Time to move on to the next base, sweetie | Pakistan Today

Time to move on to the next base, sweetie

SBP reminds its sweetheart PBS to rebase national income accounts and issue quarterly GDP estimates. And it also reminded mankind that contrary to popular opinion, energy shortage and lack of investment were in fact pretty perilous for the economy. Elsewhere, there was the reiteration that the economy would grow by 3.7pc in FY12, and so there’s a fair chance that we might eventually get to live happily ever after…
Foreseeing the troubled economy growing by a “notable” 3.7 percent in the outgoing FY12, the central bank stressed the pressing need for rebasing the country’s national income accounts in synchrony with the changing nature and composition of current economic activities.
Further, while foreign financing had almost dried up during the July-MarchFY12, the cash-strapped government borrowed a massive Rs 847.5 billion from domestic sources – primarily the banks – to bridge the 4.3 percent budget deficit the country faced during the quarter in review. The borrowed amount is higher by Rs 147 billion or 21 percent than the Rs 700.1 billion the government had raised during the corresponding period of FY11. The huge fiscal deficit, the bank said, inflated the government’s domestic debts by a whooping Rs 1.2 trillion to Rs 7.2 trillion during the review period.
The State Bank said the available data suggested that the budgetary gap for the full year, July-JuneFY12, would exceed the revised target of 4.7 percent and that the overall revenues had been lower than expected.
SBP, in its Third Quarterly Report for FY12, dubbed the continuous slump in foreign and domestic investment, acute energy shortages and the persistently high fiscal deficit as major risks to the macro-economy.
These negatives, the bank said, were a source of growing concern for the economic mangers and had all the potential to directly stifle long-term growth prospect.
REBASING INCOME ACCOUNTS: The central bank said it was important that GDP data should reflect the changing nature and composition of the country’s economic activities. Adding that Pakistan Bureau of Statistics (PBS) was already in the process of rebasing national income accounts. “We expect that PBS would also consider releasing GDP estimates on a quarterly basis, which is now a norm in emerging markets. It will help get a more accurate and timely picture of the real economy, which will allow for more proactive policy corrections,” the SBP said.
ECONOMIC GROWTH: About the economic growth, the bank said the expected 3.7 percent growth during FY12 was higher than the 3.0 percent realised in the previous year, but less than the target of 4.2 percent. Nevertheless, it said, this performance was notable given the considerable damage to the cotton crop due to floods in August 2011; ongoing energy shortages; the rise in international oil prices; and security concerns.
WEAK MACRO INDICATORS: “Although Pakistan’s economy has shown some recovery in terms of GDP growth, the key macro indicators still remain weak,” the SBP said. The central bank said this 3.7 percent growth rate had also been more broad-based with a larger contribution from the commodity producing sectors compared to FY11. Moreover, as in the past, growth had been driven by domestic consumption, both private and public, which was partially offset by a decline in domestic investment and external demand. The State Bank said though the growth in current expenditure was lower compared to the previous year, the government had enhanced its development spending which should improve the country’s long-term growth prospects, besides creating financing pressures.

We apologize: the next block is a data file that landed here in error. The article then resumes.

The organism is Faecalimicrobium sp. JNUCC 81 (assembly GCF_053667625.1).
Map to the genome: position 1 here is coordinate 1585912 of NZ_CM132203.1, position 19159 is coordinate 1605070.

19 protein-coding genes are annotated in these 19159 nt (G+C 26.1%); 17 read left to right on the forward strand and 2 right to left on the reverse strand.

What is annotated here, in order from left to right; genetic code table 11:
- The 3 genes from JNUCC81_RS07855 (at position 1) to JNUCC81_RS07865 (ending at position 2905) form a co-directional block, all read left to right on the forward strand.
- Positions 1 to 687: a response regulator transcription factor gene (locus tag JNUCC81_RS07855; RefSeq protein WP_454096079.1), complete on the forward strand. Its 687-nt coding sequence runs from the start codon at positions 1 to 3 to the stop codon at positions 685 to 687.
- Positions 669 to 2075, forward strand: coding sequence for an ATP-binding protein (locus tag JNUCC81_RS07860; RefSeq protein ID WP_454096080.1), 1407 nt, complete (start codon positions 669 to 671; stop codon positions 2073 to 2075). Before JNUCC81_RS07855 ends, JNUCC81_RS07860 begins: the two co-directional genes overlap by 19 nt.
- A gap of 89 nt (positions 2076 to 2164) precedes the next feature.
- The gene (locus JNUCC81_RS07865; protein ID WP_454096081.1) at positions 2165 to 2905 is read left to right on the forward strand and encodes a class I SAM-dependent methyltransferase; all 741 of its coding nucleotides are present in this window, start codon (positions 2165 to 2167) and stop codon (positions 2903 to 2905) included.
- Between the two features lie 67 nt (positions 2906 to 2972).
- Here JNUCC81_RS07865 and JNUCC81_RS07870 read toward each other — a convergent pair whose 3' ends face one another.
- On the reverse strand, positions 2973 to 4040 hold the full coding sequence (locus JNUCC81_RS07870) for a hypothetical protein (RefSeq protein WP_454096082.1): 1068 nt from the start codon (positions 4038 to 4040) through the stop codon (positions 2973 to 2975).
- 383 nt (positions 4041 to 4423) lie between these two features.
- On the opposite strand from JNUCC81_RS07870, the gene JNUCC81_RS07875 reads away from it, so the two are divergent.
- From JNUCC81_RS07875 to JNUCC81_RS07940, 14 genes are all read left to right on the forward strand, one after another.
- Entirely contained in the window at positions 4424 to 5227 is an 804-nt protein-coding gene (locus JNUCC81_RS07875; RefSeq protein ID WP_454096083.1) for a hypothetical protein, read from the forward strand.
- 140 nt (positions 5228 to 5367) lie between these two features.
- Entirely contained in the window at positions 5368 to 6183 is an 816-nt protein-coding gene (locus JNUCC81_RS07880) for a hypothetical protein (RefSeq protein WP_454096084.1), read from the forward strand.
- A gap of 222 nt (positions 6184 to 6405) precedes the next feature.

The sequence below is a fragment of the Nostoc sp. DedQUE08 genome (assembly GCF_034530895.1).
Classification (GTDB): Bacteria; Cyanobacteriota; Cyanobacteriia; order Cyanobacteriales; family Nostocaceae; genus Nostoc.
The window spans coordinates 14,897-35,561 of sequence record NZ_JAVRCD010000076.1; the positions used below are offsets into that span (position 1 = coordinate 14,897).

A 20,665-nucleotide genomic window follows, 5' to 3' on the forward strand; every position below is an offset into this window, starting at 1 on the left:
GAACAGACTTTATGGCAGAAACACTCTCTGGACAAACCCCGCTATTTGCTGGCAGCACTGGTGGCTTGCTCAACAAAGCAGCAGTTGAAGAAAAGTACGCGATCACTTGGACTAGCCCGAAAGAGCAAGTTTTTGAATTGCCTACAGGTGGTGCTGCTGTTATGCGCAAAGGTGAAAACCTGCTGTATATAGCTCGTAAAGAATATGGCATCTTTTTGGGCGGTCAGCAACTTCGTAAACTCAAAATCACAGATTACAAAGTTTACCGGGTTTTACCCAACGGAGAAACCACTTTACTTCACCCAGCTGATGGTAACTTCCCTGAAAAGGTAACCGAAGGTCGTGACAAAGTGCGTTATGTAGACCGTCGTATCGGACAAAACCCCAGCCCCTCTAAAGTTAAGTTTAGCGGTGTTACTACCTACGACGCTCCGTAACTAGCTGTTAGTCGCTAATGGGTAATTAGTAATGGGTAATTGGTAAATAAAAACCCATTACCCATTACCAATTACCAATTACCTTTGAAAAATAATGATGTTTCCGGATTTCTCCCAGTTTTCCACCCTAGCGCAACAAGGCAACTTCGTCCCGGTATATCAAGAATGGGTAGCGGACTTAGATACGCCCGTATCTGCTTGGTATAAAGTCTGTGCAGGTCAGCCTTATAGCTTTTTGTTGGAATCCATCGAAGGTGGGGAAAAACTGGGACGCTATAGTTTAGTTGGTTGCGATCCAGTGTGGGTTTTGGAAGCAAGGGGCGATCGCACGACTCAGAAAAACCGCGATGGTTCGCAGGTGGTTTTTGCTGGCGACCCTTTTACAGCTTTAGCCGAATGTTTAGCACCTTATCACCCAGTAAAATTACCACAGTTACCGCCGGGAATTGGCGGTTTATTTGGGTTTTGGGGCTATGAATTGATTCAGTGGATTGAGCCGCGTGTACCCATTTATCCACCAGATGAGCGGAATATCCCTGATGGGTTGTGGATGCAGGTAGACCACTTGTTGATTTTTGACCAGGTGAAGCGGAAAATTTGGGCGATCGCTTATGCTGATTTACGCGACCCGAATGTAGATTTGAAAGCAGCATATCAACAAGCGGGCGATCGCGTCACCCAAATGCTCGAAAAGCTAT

PSEs BURDENING BUDGET: The SBP expressed concern over operational efficiency of key Public Sector Enterprises (PSEs) that, it warned, were adding to the cash-strapped country’s fiscal burden.
FISCAL DEFICIT FINANCING: While external financing dried up the government the government relied more on domestic sources to finance the fiscal gap and borrowed Rs 847.5 billion in Jul-Mar FY12 against Rs 700 billion of last year. “Such borrowing is inflationary and a risk to macro-stability,” the regulator warned. Currently, two acts, namely the Fiscal Responsibility and Debt Limitation (FRDL) Act (2005) and the newly amended SBP Act, provide guidelines on overall debt stocks and borrowing from the central bank, respectively, the SBP said. The government’s greater reliance on short-term borrowing, the SBP said, was creating liquidity management problems for the central bank, and rollover and interest rate risks for the government.
“LESS ADVERSE”: The SBP said developments in Q3-FY12 in external sector were less adverse than expected and that larger inflows of remittances and a lower trade deficit explained this relative improvement.
The current account deficit during Jul-Mar FY12 was $ 3.1 billion, compared to a deficit of $ 10.0 million in the corresponding period last year, it said.
FOREIGN INFLOWS: More importantly, the expected inflows under Coalition Support Fund (CSF), the auction of 3G licenses, and arrears from PTCL privatisation, did not materialise during the quarter.

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One Comment;

  1. nirmal maunder said:

    Growth of the order of 3 to 4 % is abysmal.Population growth of above 2 % may eat into it..Significant impact on poverty levels can come at only growth of double this amount..

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